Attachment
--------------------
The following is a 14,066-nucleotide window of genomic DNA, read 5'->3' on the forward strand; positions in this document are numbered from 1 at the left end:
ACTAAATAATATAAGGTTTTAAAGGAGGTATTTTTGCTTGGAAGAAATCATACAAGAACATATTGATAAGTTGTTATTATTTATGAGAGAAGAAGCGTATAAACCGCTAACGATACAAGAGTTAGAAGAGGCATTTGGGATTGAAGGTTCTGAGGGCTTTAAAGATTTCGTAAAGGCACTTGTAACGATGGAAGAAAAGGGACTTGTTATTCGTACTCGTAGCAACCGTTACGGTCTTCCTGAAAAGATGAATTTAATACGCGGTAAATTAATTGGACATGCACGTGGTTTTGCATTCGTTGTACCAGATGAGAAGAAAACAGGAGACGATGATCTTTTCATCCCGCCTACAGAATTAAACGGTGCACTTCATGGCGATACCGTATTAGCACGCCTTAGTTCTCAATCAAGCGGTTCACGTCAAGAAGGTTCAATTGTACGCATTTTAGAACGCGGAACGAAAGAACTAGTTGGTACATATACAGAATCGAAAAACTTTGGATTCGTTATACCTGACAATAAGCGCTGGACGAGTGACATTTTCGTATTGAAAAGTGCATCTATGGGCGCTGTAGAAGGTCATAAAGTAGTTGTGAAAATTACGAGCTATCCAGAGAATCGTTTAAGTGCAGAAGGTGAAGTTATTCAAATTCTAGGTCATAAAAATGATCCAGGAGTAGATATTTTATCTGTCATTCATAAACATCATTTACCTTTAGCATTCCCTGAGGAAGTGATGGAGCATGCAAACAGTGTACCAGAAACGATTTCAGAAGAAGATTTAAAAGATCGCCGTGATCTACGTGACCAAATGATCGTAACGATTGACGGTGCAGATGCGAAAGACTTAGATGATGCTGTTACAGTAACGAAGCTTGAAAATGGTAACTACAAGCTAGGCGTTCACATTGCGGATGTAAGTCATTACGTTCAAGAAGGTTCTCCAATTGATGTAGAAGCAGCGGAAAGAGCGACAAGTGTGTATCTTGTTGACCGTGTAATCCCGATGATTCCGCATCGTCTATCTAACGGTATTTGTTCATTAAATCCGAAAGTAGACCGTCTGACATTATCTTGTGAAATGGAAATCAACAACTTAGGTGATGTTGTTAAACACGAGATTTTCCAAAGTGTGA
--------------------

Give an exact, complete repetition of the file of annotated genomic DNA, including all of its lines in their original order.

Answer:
The following is a 14,066-nucleotide window of genomic DNA, read 5'->3' on the forward strand; positions in this document are numbered from 1 at the left end:
ACTAAATAATATAAGGTTTTAAAGGAGGTATTTTTGCTTGGAAGAAATCATACAAGAACATATTGATAAGTTGTTATTATTTATGAGAGAAGAAGCGTATAAACCGCTAACGATACAAGAGTTAGAAGAGGCATTTGGGATTGAAGGTTCTGAGGGCTTTAAAGATTTCGTAAAGGCACTTGTAACGATGGAAGAAAAGGGACTTGTTATTCGTACTCGTAGCAACCGTTACGGTCTTCCTGAAAAGATGAATTTAATACGCGGTAAATTAATTGGACATGCACGTGGTTTTGCATTCGTTGTACCAGATGAGAAGAAAACAGGAGACGATGATCTTTTCATCCCGCCTACAGAATTAAACGGTGCACTTCATGGCGATACCGTATTAGCACGCCTTAGTTCTCAATCAAGCGGTTCACGTCAAGAAGGTTCAATTGTACGCATTTTAGAACGCGGAACGAAAGAACTAGTTGGTACATATACAGAATCGAAAAACTTTGGATTCGTTATACCTGACAATAAGCGCTGGACGAGTGACATTTTCGTATTGAAAAGTGCATCTATGGGCGCTGTAGAAGGTCATAAAGTAGTTGTGAAAATTACGAGCTATCCAGAGAATCGTTTAAGTGCAGAAGGTGAAGTTATTCAAATTCTAGGTCATAAAAATGATCCAGGAGTAGATATTTTATCTGTCATTCATAAACATCATTTACCTTTAGCATTCCCTGAGGAAGTGATGGAGCATGCAAACAGTGTACCAGAAACGATTTCAGAAGAAGATTTAAAAGATCGCCGTGATCTACGTGACCAAATGATCGTAACGATTGACGGTGCAGATGCGAAAGACTTAGATGATGCTGTTACAGTAACGAAGCTTGAAAATGGTAACTACAAGCTAGGCGTTCACATTGCGGATGTAAGTCATTACGTTCAAGAAGGTTCTCCAATTGATGTAGAAGCAGCGGAAAGAGCGACAAGTGTGTATCTTGTTGACCGTGTAATCCCGATGATTCCGCATCGTCTATCTAACGGTATTTGTTCATTAAATCCGAAAGTAGACCGTCTGACATTATCTTGTGAAATGGAAATCAACAACTTAGGTGATGTTGTTAAACACGAGATTTTCCAAAGTGTGA